The increase in Scandinavian snus consumption in Norway is highest among young people, according to a new report from the Norwegian Institute of Public Health. [More]
Cyberonics' worldwide net sales increase 5% to $73.4M in Q2 of fiscal 2015

Cyberonics' worldwide net sales increase 5% to $73.4M in Q2 of fiscal 2015

Cyberonics, Inc. today announced results for the quarter ended October 24, 2014. [More]
Study shows how stem cells can help regenerate damaged muscle after heart attack

Study shows how stem cells can help regenerate damaged muscle after heart attack

Delivering stem cell factor directly into damaged heart muscle after a heart attack may help repair and regenerate injured tissue, according to a study led by researchers from Icahn School of Medicine at Mount Sinai presented November 18 at the American Heart Association Scientific Sessions 2014 in Chicago, IL. [More]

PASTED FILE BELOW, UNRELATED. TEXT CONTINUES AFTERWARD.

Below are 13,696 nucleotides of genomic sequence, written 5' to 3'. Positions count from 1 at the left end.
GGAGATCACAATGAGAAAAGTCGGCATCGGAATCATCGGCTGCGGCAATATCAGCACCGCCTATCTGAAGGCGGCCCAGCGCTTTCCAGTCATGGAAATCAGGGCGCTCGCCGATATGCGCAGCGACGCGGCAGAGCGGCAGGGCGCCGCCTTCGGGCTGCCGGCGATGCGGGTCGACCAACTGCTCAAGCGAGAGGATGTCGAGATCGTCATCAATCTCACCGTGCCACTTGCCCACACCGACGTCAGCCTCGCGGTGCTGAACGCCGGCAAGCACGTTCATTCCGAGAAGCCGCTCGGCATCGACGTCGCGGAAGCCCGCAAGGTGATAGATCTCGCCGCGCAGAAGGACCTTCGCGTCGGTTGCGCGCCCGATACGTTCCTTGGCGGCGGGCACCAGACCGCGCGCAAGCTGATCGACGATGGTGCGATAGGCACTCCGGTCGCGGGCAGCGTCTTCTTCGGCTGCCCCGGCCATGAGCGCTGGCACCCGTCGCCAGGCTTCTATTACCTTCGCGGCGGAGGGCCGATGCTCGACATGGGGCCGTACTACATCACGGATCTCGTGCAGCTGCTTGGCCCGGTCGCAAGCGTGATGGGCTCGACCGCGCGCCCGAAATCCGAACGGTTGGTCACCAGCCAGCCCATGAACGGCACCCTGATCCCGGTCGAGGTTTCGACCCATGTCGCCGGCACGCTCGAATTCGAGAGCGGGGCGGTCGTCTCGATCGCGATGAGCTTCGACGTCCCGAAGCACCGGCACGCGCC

Cardiac stem cell treatment restores heart function damaged by Duchenne muscular dystrophy

Cardiac stem cell treatment restores heart function damaged by Duchenne muscular dystrophy

Researchers at the Cedars-Sinai Heart Institute have found that injections of cardiac stem cells might help reverse heart damage caused by Duchenne muscular dystrophy, potentially resulting in a longer life expectancy for patients with the chronic muscle-wasting disease. [More]
Scientists identify defects in colossal heart protein which leads to stroke, heart failure

Scientists identify defects in colossal heart protein which leads to stroke, heart failure